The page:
Flight Control
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To add flight control to the ship the player will want to add some control surfaces. These are divided into two categories - rudders, and elevators. Rudders are vertical surfaces that allow the player to make changes to the airship’s heading, whereas elevators are horizontal surfaces that allow the player to make changes to the airship’s pitch. These can be placed anywhere, either be attached directly to the airship hull or supported via girders. They come in multiple sizes, and some can be resized using grab points. Note that control surfaces attached to a non-rigid envelope should lose effectiveness (indicated by their “sagging”) if the envelope loses pressure!

An additional form of flight control is the provision of ballast. Ballast can come in a few forms - sand or water. Sand is stored in bags that are physically dropped from the ship to release them, whereas water is stored in bags that can be partially drained for better control.

Systems
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In order for many of the parts of the airship to operate, they must be connected to each other in a variety of ways; this is referred to as the “systems” aspect of the design. Systems components are kept in their own layer for the sake of clraity and so as to not interfere with the placement of larger structural objects. Below is brief description of some of the systems players will use to improve their design.

Flight controls surfaces (rudders and elevators) must be wired up to the pilots station using special “Control Cables” in order to function. Cable splitters can be used to operate multiple surfaces simultaneously. Larger/more surfaces and/or longer cable lengths will require greater force to operate, and actuate slower in general, and so hydraulic boosting devices can be added to the control cables to aid in this. Control Cables can also be attached to a variety of other airship systems to control them remotely e.g. operating valves or releasing ballast.

Electrical power is needed to operate certain systems, such as radios and pumps. These need to be wired up to power with “Power Cables” in order to operate. Airships can use batteries to supply the power, or derive the power from a dynamo attached to their engines.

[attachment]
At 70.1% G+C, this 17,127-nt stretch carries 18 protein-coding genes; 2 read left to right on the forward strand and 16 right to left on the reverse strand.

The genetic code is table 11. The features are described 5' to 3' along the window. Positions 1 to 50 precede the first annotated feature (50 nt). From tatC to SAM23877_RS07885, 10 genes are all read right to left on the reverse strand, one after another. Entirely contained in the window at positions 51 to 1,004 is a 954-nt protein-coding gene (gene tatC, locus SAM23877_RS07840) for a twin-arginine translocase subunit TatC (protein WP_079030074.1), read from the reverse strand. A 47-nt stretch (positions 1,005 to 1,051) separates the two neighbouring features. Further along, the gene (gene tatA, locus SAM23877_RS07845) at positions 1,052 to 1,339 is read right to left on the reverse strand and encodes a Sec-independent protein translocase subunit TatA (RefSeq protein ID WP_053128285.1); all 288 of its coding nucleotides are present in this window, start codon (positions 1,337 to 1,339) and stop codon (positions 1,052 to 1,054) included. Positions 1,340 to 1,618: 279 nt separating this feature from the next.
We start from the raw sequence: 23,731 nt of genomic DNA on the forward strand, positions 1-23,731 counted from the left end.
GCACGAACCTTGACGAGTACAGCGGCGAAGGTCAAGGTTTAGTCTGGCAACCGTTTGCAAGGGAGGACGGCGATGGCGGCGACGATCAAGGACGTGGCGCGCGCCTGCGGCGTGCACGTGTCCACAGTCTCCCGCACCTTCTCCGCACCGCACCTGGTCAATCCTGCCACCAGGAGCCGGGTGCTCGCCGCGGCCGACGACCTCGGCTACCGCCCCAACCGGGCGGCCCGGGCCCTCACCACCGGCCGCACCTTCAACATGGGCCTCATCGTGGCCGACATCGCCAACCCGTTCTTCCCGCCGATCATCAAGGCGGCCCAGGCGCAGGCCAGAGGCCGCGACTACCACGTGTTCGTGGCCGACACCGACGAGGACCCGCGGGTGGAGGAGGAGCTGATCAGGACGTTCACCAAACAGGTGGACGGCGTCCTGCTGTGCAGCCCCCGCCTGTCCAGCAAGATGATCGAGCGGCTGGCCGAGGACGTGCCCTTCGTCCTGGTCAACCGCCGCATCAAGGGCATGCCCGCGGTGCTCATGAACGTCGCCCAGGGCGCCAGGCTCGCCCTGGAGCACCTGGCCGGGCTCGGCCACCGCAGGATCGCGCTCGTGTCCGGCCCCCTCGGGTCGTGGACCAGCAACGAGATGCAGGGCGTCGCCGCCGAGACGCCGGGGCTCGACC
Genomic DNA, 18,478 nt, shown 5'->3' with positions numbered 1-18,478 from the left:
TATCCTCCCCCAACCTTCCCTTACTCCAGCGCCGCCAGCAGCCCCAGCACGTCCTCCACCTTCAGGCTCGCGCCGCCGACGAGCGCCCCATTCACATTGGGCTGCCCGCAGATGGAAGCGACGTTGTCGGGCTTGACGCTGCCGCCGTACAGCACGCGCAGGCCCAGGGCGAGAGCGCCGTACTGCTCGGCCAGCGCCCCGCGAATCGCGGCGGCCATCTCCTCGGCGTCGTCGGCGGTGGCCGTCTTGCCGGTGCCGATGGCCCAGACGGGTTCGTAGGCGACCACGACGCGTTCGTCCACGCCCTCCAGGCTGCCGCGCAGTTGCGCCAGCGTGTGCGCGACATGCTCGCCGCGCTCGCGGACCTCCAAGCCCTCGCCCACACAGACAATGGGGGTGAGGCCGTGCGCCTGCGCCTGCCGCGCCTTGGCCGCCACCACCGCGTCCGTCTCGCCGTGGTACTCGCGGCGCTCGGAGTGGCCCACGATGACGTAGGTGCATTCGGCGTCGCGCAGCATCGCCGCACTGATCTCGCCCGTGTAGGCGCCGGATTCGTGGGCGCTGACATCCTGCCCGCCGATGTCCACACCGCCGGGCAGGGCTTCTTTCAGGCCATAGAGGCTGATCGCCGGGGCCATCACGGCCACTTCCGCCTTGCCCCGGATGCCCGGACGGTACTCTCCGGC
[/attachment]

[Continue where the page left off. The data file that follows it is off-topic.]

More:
Air and gas needs to be directed around the ship in various ways - this can involve inflating internal ballonets or venting over-pressurised lifting gas. This is done using “Gas Pipes” which can be connected to a variety of manually or automatically operated valves.

Engines must be connected to sources of fuel using “Fuel Lines”, in a fairly straightforward manner. Multiple fuel tanks can also be chained together using fuel lines.

Ballast may also require a system of water pipes to allow draining/refilling of the bags.

Control Panel
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In order to control the above systems, players may have the ability to build their own custom “Control Panel” to operate their airship more efficiently. The design of this remains tentative for now, until the depth of functionality in the systems aspect of the simulation is more fully explored.

Completion/Iteration
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After adding the above described elements the airship design should be complete and somewhat flyable, though more tweaks will probably be necessary to make it work well. The player can test the design for free in “daydream” mode, which is essentially a limited sandbox the design can be flown around in, or they can save it to be ordered into actual production in the campaign/management layer, a process which consumes time and resources.


Airship Components
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Airships are built out of component parts, some of which are singular “snap-on” parts (e.g. engines) and some of which the player defines themselves in a more free-form manner (e.g. envelope). An airship can use whatever components the player wants, within the following limits:

1) The main body of the airship is composed of a single “container” - a flexible skin for non-rigid (blimps), or a covered framework structure for rigids (zeppelins).
2) This main body can contain multiple sub-containers, ballonets in the case of blimps or gas bags in the case of zeppelins.